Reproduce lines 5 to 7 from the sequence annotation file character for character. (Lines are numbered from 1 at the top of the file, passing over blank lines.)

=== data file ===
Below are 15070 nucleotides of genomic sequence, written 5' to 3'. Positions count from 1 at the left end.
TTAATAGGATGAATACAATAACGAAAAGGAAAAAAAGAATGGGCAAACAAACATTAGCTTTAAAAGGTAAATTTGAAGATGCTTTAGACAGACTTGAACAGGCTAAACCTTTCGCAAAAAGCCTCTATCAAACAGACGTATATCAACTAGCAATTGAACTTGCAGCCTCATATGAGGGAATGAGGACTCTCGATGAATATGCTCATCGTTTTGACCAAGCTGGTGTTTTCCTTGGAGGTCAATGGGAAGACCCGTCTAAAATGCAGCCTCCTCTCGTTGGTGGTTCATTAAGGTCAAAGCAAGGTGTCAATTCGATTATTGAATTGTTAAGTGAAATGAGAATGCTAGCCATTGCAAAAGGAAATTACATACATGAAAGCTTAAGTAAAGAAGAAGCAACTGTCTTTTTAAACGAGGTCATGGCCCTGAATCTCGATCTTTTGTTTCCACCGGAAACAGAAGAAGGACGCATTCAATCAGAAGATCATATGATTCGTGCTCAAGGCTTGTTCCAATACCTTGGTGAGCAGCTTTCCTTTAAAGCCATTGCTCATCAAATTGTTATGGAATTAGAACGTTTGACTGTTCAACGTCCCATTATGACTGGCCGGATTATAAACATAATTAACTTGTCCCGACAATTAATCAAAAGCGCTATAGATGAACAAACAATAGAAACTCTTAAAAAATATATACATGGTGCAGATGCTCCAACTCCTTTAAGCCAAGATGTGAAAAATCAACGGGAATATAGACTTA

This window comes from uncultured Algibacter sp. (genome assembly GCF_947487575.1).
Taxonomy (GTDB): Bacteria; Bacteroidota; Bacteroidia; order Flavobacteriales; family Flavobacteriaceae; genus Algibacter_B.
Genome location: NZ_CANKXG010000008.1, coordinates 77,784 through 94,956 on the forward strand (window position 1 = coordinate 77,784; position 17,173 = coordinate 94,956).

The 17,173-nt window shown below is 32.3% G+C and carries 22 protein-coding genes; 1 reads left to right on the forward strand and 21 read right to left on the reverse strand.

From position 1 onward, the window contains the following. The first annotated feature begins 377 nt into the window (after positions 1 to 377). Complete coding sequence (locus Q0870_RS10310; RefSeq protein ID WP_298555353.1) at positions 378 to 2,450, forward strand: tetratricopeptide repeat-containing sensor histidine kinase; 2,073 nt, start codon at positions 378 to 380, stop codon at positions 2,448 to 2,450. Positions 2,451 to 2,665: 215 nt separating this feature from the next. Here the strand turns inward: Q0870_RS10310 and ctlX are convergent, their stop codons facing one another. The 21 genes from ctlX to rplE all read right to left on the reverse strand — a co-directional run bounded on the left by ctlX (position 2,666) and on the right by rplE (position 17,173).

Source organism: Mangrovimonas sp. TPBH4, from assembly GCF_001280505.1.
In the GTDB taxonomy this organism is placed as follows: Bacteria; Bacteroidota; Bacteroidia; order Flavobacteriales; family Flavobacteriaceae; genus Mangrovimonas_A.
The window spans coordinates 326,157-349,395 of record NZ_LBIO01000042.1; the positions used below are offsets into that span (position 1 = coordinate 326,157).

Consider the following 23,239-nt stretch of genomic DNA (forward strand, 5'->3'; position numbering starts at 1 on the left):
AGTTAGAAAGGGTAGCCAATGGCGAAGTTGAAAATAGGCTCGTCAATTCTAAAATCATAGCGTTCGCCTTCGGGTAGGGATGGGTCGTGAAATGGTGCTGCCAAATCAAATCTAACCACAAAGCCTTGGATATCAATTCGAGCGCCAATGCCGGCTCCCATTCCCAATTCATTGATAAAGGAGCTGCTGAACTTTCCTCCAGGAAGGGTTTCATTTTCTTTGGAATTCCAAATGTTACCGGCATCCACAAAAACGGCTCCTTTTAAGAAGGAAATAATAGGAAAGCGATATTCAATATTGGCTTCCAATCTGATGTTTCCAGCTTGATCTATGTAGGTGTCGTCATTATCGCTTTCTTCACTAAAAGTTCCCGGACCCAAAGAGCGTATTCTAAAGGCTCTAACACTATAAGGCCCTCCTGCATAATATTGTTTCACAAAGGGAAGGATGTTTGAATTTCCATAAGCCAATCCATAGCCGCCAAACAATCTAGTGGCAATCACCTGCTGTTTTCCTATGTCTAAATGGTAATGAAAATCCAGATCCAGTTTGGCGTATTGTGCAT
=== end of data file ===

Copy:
Genome location: NZ_CANKXG010000008.1, coordinates 77,784 through 94,956 on the forward strand (window position 1 = coordinate 77,784; position 17,173 = coordinate 94,956).

The 17,173-nt window shown below is 32.3% G+C and carries 22 protein-coding genes; 1 reads left to right on the forward strand and 21 read right to left on the reverse strand.

From position 1 onward, the window contains the following. The first annotated feature begins 377 nt into the window (after positions 1 to 377). Complete coding sequence (locus Q0870_RS10310; RefSeq protein ID WP_298555353.1) at positions 378 to 2,450, forward strand: tetratricopeptide repeat-containing sensor histidine kinase; 2,073 nt, start codon at positions 378 to 380, stop codon at positions 2,448 to 2,450. Positions 2,451 to 2,665: 215 nt separating this feature from the next. Here the strand turns inward: Q0870_RS10310 and ctlX are convergent, their stop codons facing one another. The 21 genes from ctlX to rplE all read right to left on the reverse strand — a co-directional run bounded on the left by ctlX (position 2,666) and on the right by rplE (position 17,173).